s, also known as New Guinean
languages, are a huge proportion of the world's languages, perhaps as many as one-fifth. Apart from those belonging to the Austronesian
group widespread throughout Asia and the Pacific
, most of them have no known connexion with any outside New Guinea
The classification is in many cases tentative; but the families that have been identified are usually grouped into larger "phyla". Most of the languages belong to the Trans-New Guinea phylum, and other common ones are Torricelli and Sepik-Ramu. Minor phyla include Amto-Musan, East Bird's Head, East Papuan, Geelvink Bay, Kwomtari-Baibai, Left May, Sko, and West Papuan.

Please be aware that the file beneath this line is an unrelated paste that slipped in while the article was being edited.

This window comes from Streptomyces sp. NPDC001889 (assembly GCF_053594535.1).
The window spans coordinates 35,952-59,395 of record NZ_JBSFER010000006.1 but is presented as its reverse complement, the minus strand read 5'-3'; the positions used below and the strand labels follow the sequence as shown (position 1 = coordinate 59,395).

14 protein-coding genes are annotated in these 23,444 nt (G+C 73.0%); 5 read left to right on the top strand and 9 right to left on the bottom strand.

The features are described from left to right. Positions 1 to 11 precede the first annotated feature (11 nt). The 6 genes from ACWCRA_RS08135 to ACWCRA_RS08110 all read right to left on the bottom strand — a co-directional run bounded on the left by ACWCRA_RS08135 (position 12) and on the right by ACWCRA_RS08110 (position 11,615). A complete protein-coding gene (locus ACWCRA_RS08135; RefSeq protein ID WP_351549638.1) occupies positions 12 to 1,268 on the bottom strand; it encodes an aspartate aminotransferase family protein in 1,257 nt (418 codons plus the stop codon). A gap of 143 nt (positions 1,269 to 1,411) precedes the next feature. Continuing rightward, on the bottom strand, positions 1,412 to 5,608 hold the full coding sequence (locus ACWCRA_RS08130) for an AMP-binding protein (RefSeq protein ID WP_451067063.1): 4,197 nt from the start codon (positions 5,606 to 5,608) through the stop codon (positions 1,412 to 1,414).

Joseph Greenberg tentatively linked them with the Andamanese and Tasmanian languages in a group he called Indo-Pacific.
The enormous number and diversity of them is no doubt in part due to the island being vary mountainous and full of intractable jungle, so breaking the people up into very small communities with little wider contact; and in part to the fact that humans have been settled there for a very long time. As people got to Australia at least 40 000 years ago, they must have been in New Guinea already. Back then they were part of the same landmass, called Sahul, separated at Wallace's Line from the Asian continent. And since Greenberg didn't classify any Australian languages with his Indo-Pacific except the most remote of them, Tasmanian, he must have thought the Australian ones were later intrusions over an even earlier substrate.